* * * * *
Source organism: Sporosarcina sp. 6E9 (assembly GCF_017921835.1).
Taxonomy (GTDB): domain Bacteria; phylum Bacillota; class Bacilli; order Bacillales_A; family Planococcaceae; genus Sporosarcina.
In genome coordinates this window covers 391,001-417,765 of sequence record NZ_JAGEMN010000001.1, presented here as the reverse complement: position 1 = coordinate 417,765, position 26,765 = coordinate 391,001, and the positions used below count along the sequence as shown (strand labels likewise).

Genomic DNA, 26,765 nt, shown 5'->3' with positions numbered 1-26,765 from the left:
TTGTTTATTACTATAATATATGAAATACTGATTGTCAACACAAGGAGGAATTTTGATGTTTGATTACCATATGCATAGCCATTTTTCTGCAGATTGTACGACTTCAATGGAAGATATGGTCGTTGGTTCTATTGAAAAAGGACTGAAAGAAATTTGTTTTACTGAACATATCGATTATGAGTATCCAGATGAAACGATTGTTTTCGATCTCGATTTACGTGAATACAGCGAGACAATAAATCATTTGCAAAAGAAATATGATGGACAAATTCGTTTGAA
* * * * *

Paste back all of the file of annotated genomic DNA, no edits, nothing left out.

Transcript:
Source organism: Sporosarcina sp. 6E9 (assembly GCF_017921835.1).
Taxonomy (GTDB): domain Bacteria; phylum Bacillota; class Bacilli; order Bacillales_A; family Planococcaceae; genus Sporosarcina.
In genome coordinates this window covers 391,001-417,765 of sequence record NZ_JAGEMN010000001.1, presented here as the reverse complement: position 1 = coordinate 417,765, position 26,765 = coordinate 391,001, and the positions used below count along the sequence as shown (strand labels likewise).

Genomic DNA, 26,765 nt, shown 5'->3' with positions numbered 1-26,765 from the left:
TTGTTTATTACTATAATATATGAAATACTGATTGTCAACACAAGGAGGAATTTTGATGTTTGATTACCATATGCATAGCCATTTTTCTGCAGATTGTACGACTTCAATGGAAGATATGGTCGTTGGTTCTATTGAAAAAGGACTGAAAGAAATTTGTTTTACTGAACATATCGATTATGAGTATCCAGATGAAACGATTGTTTTCGATCTCGATTTACGTGAATACAGCGAGACAATAAATCATTTGCAAAAGAAATATGATGGACAAATTCGTTTGAA